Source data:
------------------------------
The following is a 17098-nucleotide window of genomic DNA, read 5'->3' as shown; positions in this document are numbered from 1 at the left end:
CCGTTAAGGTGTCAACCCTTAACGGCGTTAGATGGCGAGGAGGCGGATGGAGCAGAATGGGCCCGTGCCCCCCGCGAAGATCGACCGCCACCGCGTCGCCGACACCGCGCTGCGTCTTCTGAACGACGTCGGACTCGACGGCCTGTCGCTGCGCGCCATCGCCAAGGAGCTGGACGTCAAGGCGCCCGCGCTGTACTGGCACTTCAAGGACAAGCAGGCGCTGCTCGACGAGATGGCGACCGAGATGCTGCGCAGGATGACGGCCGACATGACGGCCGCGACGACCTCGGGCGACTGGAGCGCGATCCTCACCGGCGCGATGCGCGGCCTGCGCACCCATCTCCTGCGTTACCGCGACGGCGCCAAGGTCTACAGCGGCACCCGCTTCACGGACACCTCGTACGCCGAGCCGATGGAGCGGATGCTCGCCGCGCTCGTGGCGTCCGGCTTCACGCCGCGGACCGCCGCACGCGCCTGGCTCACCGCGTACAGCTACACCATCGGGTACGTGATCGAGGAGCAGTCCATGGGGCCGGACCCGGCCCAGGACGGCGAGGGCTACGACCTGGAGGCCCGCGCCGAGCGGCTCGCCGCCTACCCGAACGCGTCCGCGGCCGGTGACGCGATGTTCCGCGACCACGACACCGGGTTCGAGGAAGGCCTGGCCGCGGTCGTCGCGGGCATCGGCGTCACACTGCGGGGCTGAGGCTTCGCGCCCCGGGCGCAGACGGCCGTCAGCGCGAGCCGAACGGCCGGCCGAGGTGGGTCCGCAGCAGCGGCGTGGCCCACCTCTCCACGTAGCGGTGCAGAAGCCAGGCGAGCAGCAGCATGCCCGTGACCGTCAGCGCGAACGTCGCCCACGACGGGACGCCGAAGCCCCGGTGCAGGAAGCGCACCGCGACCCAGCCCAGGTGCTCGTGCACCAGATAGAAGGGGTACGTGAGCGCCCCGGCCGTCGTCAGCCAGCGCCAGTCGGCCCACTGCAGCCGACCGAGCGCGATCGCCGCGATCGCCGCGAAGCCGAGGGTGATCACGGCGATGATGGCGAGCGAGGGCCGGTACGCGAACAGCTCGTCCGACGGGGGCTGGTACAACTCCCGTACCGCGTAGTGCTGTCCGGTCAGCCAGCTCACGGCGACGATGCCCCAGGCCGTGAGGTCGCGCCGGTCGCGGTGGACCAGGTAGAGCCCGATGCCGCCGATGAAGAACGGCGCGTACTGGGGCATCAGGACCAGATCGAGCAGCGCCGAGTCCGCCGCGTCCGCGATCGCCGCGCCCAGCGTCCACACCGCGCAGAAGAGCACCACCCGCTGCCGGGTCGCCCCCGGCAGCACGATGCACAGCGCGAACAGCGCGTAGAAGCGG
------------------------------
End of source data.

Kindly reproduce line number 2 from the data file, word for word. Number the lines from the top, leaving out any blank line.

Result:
CCGTTAAGGTGTCAACCCTTAACGGCGTTAGATGGCGAGGAGGCGGATGGAGCAGAATGGGCCCGTGCCCCCCGCGAAGATCGACCGCCACCGCGTCGCCGACACCGCGCTGCGTCTTCTGAACGACGTCGGACTCGACGGCCTGTCGCTGCGCGCCATCGCCAAGGAGCTGGACGTCAAGGCGCCCGCGCTGTACTGGCACTTCAAGGACAAGCAGGCGCTGCTCGACGAGATGGCGACCGAGATGCTGCGCAGGATGACGGCCGACATGACGGCCGCGACGACCTCGGGCGACTGGAGCGCGATCCTCACCGGCGCGATGCGCGGCCTGCGCACCCATCTCCTGCGTTACCGCGACGGCGCCAAGGTCTACAGCGGCACCCGCTTCACGGACACCTCGTACGCCGAGCCGATGGAGCGGATGCTCGCCGCGCTCGTGGCGTCCGGCTTCACGCCGCGGACCGCCGCACGCGCCTGGCTCACCGCGTACAGCTACACCATCGGGTACGTGATCGAGGAGCAGTCCATGGGGCCGGACCCGGCCCAGGACGGCGAGGGCTACGACCTGGAGGCCCGCGCCGAGCGGCTCGCCGCCTACCCGAACGCGTCCGCGGCCGGTGACGCGATGTTCCGCGACCACGACACCGGGTTCGAGGAAGGCCTGGCCGCGGTCGTCGCGGGCATCGGCGTCACACTGCGGGGCTGAGGCTTCGCGCCCCGGGCGCAGACGGCCGTCAGCGCGAGCCGAACGGCCGGCCGAGGTGGGTCCGCAGCAGCGGCGTGGCCCACCTCTCCACGTAGCGGTGCAGAAGCCAGGCGAGCAGCAGCATGCCCGTGACCGTCAGCGCGAACGTCGCCCACGACGGGACGCCGAAGCCCCGGTGCAGGAAGCGCACCGCGACCCAGCCCAGGTGCTCGTGCACCAGATAGAAGGGGTACGTGAGCGCCCCGGCCGTCGTCAGCCAGCGCCAGTCGGCCCACTGCAGCCGACCGAGCGCGATCGCCGCGATCGCCGCGAAGCCGAGGGTGATCACGGCGATGATGGCGAGCGAGGGCCGGTACGCGAACAGCTCGTCCGACGGGGGCTGGTACAACTCCCGTACCGCGTAGTGCTGTCCGGTCAGCCAGCTCACGGCGACGATGCCCCAGGCCGTGAGGTCGCGCCGGTCGCGGTGGACCAGGTAGAGCCCGATGCCGCCGATGAAGAACGGCGCGTACTGGGGCATCAGGACCAGATCGAGCAGCGCCGAGTCCGCCGCGTCCGCGATCGCCGCGCCCAGCGTCCACACCGCGCAGAAGAGCACCACCCGCTGCCGGGTCGCCCCCGGCAGCACGATGCACAGCGCGAACAGCGCGTAGAAGCGG